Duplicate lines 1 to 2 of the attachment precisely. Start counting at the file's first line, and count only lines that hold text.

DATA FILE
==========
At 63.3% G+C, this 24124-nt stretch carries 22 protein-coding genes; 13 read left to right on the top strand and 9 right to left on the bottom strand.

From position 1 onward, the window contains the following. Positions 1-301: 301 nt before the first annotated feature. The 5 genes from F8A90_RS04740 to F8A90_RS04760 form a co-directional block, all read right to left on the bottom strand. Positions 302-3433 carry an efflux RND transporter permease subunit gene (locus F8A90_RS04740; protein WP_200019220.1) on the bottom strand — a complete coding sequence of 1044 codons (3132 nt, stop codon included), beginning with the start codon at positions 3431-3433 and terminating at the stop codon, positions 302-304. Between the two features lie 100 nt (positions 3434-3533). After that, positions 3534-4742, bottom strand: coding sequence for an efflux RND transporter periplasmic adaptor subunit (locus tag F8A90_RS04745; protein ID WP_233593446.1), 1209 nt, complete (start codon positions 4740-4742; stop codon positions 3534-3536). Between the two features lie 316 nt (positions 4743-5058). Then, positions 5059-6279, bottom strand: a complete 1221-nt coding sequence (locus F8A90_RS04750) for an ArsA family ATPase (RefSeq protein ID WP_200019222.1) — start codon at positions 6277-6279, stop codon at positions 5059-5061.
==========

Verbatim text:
At 63.3% G+C, this 24124-nt stretch carries 22 protein-coding genes; 13 read left to right on the top strand and 9 right to left on the bottom strand.

From position 1 onward, the window contains the following. Positions 1-301: 301 nt before the first annotated feature. The 5 genes from F8A90_RS04740 to F8A90_RS04760 form a co-directional block, all read right to left on the bottom strand. Positions 302-3433 carry an efflux RND transporter permease subunit gene (locus F8A90_RS04740; protein WP_200019220.1) on the bottom strand — a complete coding sequence of 1044 codons (3132 nt, stop codon included), beginning with the start codon at positions 3431-3433 and terminating at the stop codon, positions 302-304. Between the two features lie 100 nt (positions 3434-3533). After that, positions 3534-4742, bottom strand: coding sequence for an efflux RND transporter periplasmic adaptor subunit (locus tag F8A90_RS04745; protein ID WP_233593446.1), 1209 nt, complete (start codon positions 4740-4742; stop codon positions 3534-3536). Between the two features lie 316 nt (positions 4743-5058). Then, positions 5059-6279, bottom strand: a complete 1221-nt coding sequence (locus F8A90_RS04750) for an ArsA family ATPase (RefSeq protein ID WP_200019222.1) — start codon at positions 6277-6279, stop codon at positions 5059-5061.